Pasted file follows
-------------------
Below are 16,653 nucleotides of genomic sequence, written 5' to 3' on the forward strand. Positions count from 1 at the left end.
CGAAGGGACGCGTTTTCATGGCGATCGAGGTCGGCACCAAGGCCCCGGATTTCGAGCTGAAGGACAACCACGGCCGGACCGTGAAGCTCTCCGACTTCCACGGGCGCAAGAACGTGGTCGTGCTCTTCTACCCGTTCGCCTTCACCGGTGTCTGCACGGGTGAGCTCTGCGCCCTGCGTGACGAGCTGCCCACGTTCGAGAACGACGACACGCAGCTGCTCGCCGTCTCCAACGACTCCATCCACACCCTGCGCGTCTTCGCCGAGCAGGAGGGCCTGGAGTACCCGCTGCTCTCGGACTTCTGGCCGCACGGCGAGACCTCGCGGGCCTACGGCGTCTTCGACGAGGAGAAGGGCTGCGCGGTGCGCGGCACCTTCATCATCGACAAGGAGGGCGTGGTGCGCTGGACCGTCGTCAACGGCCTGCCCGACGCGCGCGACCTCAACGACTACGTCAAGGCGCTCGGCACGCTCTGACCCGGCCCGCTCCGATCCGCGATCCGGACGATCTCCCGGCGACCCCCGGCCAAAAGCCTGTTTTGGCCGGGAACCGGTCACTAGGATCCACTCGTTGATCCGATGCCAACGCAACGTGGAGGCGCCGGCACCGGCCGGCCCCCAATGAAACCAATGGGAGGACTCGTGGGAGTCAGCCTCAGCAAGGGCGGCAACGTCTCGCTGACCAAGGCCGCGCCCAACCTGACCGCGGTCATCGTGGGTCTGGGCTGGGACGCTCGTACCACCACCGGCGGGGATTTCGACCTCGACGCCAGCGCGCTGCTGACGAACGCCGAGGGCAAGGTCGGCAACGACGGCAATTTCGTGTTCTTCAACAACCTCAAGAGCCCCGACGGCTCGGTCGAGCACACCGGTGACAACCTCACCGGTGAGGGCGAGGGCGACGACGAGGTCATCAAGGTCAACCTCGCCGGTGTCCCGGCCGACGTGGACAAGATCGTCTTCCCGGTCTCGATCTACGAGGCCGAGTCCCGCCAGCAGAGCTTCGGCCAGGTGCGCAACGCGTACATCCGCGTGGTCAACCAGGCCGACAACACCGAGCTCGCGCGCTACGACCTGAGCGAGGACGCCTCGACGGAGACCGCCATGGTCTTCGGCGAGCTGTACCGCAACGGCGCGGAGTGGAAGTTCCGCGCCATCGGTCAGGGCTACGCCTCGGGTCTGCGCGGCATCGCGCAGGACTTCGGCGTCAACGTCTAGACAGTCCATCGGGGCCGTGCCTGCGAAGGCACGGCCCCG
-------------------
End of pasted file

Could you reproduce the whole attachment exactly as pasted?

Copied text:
Below are 16,653 nucleotides of genomic sequence, written 5' to 3' on the forward strand. Positions count from 1 at the left end.
CGAAGGGACGCGTTTTCATGGCGATCGAGGTCGGCACCAAGGCCCCGGATTTCGAGCTGAAGGACAACCACGGCCGGACCGTGAAGCTCTCCGACTTCCACGGGCGCAAGAACGTGGTCGTGCTCTTCTACCCGTTCGCCTTCACCGGTGTCTGCACGGGTGAGCTCTGCGCCCTGCGTGACGAGCTGCCCACGTTCGAGAACGACGACACGCAGCTGCTCGCCGTCTCCAACGACTCCATCCACACCCTGCGCGTCTTCGCCGAGCAGGAGGGCCTGGAGTACCCGCTGCTCTCGGACTTCTGGCCGCACGGCGAGACCTCGCGGGCCTACGGCGTCTTCGACGAGGAGAAGGGCTGCGCGGTGCGCGGCACCTTCATCATCGACAAGGAGGGCGTGGTGCGCTGGACCGTCGTCAACGGCCTGCCCGACGCGCGCGACCTCAACGACTACGTCAAGGCGCTCGGCACGCTCTGACCCGGCCCGCTCCGATCCGCGATCCGGACGATCTCCCGGCGACCCCCGGCCAAAAGCCTGTTTTGGCCGGGAACCGGTCACTAGGATCCACTCGTTGATCCGATGCCAACGCAACGTGGAGGCGCCGGCACCGGCCGGCCCCCAATGAAACCAATGGGAGGACTCGTGGGAGTCAGCCTCAGCAAGGGCGGCAACGTCTCGCTGACCAAGGCCGCGCCCAACCTGACCGCGGTCATCGTGGGTCTGGGCTGGGACGCTCGTACCACCACCGGCGGGGATTTCGACCTCGACGCCAGCGCGCTGCTGACGAACGCCGAGGGCAAGGTCGGCAACGACGGCAATTTCGTGTTCTTCAACAACCTCAAGAGCCCCGACGGCTCGGTCGAGCACACCGGTGACAACCTCACCGGTGAGGGCGAGGGCGACGACGAGGTCATCAAGGTCAACCTCGCCGGTGTCCCGGCCGACGTGGACAAGATCGTCTTCCCGGTCTCGATCTACGAGGCCGAGTCCCGCCAGCAGAGCTTCGGCCAGGTGCGCAACGCGTACATCCGCGTGGTCAACCAGGCCGACAACACCGAGCTCGCGCGCTACGACCTGAGCGAGGACGCCTCGACGGAGACCGCCATGGTCTTCGGCGAGCTGTACCGCAACGGCGCGGAGTGGAAGTTCCGCGCCATCGGTCAGGGCTACGCCTCGGGTCTGCGCGGCATCGCGCAGGACTTCGGCGTCAACGTCTAGACAGTCCATCGGGGCCGTGCCTGCGAAGGCACGGCCCCG